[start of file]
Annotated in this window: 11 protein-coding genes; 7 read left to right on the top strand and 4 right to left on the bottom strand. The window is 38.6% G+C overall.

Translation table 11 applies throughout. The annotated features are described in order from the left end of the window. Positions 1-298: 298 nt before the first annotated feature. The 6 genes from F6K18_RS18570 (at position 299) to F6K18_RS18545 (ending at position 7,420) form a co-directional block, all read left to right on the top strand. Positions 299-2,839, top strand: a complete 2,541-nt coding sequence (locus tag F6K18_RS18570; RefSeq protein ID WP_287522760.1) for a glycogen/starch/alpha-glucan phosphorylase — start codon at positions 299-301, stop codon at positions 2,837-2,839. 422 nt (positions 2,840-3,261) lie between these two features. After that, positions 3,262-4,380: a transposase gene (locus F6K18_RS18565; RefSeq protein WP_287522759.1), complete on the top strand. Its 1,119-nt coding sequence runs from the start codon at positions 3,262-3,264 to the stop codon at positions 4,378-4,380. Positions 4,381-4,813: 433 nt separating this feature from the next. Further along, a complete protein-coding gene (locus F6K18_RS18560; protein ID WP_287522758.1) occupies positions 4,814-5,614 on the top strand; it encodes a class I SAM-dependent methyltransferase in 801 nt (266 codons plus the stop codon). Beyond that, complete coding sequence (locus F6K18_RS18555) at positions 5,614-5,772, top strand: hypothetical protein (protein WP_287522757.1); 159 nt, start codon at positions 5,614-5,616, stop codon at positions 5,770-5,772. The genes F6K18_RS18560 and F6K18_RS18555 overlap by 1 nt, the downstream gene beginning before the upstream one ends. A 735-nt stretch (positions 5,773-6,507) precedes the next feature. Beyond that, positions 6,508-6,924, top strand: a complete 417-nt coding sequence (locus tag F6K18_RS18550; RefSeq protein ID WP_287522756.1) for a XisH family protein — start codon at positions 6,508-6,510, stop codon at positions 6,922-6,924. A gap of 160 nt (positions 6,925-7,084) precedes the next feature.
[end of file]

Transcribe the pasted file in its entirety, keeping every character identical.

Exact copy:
Annotated in this window: 11 protein-coding genes; 7 read left to right on the top strand and 4 right to left on the bottom strand. The window is 38.6% G+C overall.

Translation table 11 applies throughout. The annotated features are described in order from the left end of the window. Positions 1-298: 298 nt before the first annotated feature. The 6 genes from F6K18_RS18570 (at position 299) to F6K18_RS18545 (ending at position 7,420) form a co-directional block, all read left to right on the top strand. Positions 299-2,839, top strand: a complete 2,541-nt coding sequence (locus tag F6K18_RS18570; RefSeq protein ID WP_287522760.1) for a glycogen/starch/alpha-glucan phosphorylase — start codon at positions 299-301, stop codon at positions 2,837-2,839. 422 nt (positions 2,840-3,261) lie between these two features. After that, positions 3,262-4,380: a transposase gene (locus F6K18_RS18565; RefSeq protein WP_287522759.1), complete on the top strand. Its 1,119-nt coding sequence runs from the start codon at positions 3,262-3,264 to the stop codon at positions 4,378-4,380. Positions 4,381-4,813: 433 nt separating this feature from the next. Further along, a complete protein-coding gene (locus F6K18_RS18560; protein ID WP_287522758.1) occupies positions 4,814-5,614 on the top strand; it encodes a class I SAM-dependent methyltransferase in 801 nt (266 codons plus the stop codon). Beyond that, complete coding sequence (locus F6K18_RS18555) at positions 5,614-5,772, top strand: hypothetical protein (protein WP_287522757.1); 159 nt, start codon at positions 5,614-5,616, stop codon at positions 5,770-5,772. The genes F6K18_RS18560 and F6K18_RS18555 overlap by 1 nt, the downstream gene beginning before the upstream one ends. A 735-nt stretch (positions 5,773-6,507) precedes the next feature. Beyond that, positions 6,508-6,924, top strand: a complete 417-nt coding sequence (locus tag F6K18_RS18550; RefSeq protein ID WP_287522756.1) for a XisH family protein — start codon at positions 6,508-6,510, stop codon at positions 6,922-6,924. A gap of 160 nt (positions 6,925-7,084) precedes the next feature.